Warning: the following content contains spoilers!
Alton Brown "reloads" this classic episode with a surprising new cheeseburger procedure and the "lost" ground meat dish the food censors nixed back in '99.
The episode was rated 8.22 from 51 votes.
Alton Brown reloads this episode on lemon meringue pie with a new crust, a new filling and a new meringue. He also bites the heads off of some puppets.
The episode was rated 8.18 from 38 votes.
Alton Brown reloads this classic roast chicken episode with new flavors, new science and a strange new twist on "broiling."
The episode was rated 8.14 from 35 votes.
Alton Brown "reloads" this show on "budget" steaks with new ways of cooking his favorite: top sirloin steak. Then there's a close look at why we "flip" meat and a new angle on the broiler.
The episode was rated 8.14 from 29 votes.
Alton Brown "reloads" his classic cocoa powder show with three updated dishes including a new twist on brownies, an introduction to black cardamom and a scientific road race.
The episode was rated 8.13 from 38 votes.
Alton Brown reloads this original pressure cooker episode with a brand-new broth and his take on the Vietnamese classic, pho.
The episode was rated 8.11 from 46 votes.
Alton Brown finally "reloads" the pot roast from 2001. He's learned a lot since then, and it shows, because this is what pot roast is supposed to be. (About darned time.)
The episode was rated 8.08 from 25 votes.
Alton Brown "reloads" a classic biscuit show featuring his grandmother, with an entirely new take on the classic quick bread. Lard and sifting are discussed and ... this time there are bo-nuts!
The episode was rated 8.04 from 53 votes.
Alton Brown gives the "reload" treatment to a show about flattened meat dishes, including a new chicken piccata and a chicken Kiev that's actually a schnitzel.
The episode was rated 8.00 from 27 votes.
Alton Brown "reloads" his classic fondue show with some cheesy science and a completely new recipe, because he really didn't like the first one that much anyway. The Lady of the Refrigerator returns and boy, is she mad!
The episode was rated 7.96 from 51 votes.
Alton Brown "reloads" this episode from 2000 with new recipes for mushroom stroganoff and pickled mushrooms. Oh, and there's a visit from a certain insect who just so happens to be made of some of the same materials as mushrooms.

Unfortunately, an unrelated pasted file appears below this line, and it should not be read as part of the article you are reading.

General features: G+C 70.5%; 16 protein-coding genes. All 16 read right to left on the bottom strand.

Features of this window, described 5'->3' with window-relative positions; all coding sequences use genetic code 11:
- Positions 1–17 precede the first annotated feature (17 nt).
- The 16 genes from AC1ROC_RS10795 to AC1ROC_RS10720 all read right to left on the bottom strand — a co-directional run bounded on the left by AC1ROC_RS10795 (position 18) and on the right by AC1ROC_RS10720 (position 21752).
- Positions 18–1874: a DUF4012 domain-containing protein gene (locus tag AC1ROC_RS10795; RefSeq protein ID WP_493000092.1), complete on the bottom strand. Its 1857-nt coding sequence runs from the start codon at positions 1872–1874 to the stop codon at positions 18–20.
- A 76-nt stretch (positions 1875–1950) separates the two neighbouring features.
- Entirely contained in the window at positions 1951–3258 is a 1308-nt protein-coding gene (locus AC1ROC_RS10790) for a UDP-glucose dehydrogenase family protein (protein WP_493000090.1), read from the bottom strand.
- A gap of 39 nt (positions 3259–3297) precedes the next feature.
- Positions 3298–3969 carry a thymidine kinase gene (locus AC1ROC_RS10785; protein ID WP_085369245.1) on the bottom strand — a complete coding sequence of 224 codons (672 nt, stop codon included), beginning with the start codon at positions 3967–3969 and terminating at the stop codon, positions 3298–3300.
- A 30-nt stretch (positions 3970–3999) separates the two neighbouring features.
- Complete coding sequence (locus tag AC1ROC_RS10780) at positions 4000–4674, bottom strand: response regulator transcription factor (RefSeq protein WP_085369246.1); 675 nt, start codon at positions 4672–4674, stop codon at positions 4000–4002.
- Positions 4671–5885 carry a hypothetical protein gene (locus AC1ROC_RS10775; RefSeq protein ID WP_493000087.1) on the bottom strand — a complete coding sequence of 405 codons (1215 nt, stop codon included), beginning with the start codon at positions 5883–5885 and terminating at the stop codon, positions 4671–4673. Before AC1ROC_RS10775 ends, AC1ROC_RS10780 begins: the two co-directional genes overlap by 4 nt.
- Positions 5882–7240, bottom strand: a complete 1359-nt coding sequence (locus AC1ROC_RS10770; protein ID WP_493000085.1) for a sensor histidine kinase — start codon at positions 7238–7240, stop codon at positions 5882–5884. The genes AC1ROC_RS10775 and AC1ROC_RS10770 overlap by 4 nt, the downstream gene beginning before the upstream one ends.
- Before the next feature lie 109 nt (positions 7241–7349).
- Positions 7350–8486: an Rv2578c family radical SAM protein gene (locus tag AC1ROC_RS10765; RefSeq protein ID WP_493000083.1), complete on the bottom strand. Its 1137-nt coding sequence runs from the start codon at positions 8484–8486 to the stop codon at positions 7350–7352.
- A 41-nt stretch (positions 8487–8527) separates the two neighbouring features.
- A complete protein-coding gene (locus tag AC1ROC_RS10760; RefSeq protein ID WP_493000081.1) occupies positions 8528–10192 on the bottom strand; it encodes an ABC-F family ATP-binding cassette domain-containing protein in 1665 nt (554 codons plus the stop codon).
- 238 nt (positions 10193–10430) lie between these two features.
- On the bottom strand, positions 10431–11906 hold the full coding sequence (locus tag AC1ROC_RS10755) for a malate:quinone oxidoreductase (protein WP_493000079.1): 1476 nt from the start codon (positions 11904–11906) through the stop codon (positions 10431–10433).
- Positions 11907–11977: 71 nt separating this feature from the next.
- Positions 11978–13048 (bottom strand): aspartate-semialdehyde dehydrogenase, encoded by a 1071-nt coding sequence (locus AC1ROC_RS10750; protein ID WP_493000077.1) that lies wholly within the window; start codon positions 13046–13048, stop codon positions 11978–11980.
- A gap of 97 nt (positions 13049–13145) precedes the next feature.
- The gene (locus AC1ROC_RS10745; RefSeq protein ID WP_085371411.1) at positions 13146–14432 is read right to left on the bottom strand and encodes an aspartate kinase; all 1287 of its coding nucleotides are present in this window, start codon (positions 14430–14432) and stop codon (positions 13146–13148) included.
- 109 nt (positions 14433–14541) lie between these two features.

The episode was rated 7.96 from 23 votes.
Alton Brown "reloads" this episode from 2003 and reinvents the cake that so many folks complained about way back when. This time, the cake isn't just good: it's golden.
The episode was rated 7.95 from 20 votes.
Alton Brown "reloads" his classic fried chicken episode with an all-new deep-fried recipe, an introduction to sumac and a look at the science of crunch.
The episode was rated 7.93 from 43 votes.
Alton Brown "reloads" his classic steak show with an entirely new recipe for a reverse-seared ribeye steak. He also reviews thermometer basics, how to cure a cast-iron skillet and why pre-salting meat can be the right thing to do.
The episode was rated 7.90 from 80 votes.
Alton Brown "reloads" this chocolate-centric show from season one of Good Eats with an all new two-ingredient chocolate mousse and a curious cake cooked in the microwave.
The episode was rated 7.89 from 19 votes.
Last updated: jan 04, 2023
If you're a fan of post-apocalyptic worlds set in a dystopian reality, you've likely already heard of HBO's latest hyped-up show, 'The Last of Us'. First released in 2013, The Last of Us narrative-based game franchise has gained popularity amongst gamers worldwide. The gameplay focuses on a teenage protagonist Ellie on her quest to find a resistance group- 'The Fireflies' during a time when a percentage of the human population is affected by a parasitic infection. Another central part of the game is the development of the father-daughter-like relationship between Ellie and her counterpart Joel. Joel is tasked with smuggling Ellie across the United States despite the deathly threats they face from the infected. The gritty and well-thought narrative of the game brings a human touch to the harsh realities of a mass post-apocalyptic pandemic. It's no wonder gamers have been excitedly awaiting the development of the beloved franchise into a television series! But is the TV series matching up to the standards that lovers of the game expect?
Netflix's Spin-off to Vikings, Vikings: Valhalla, is a critically acclaimed series filled with gore, bloodthirst and vengeance. Of course, if you know anything about the fierce Vikings in history, you can expect nothing less. After its popularity, the show was already renewed for a second series (available to stream now). Before you dive straight to the sofa to binge-watch series two, how about some backstory to season one? To what extent was the show a valid representation of Viking History?
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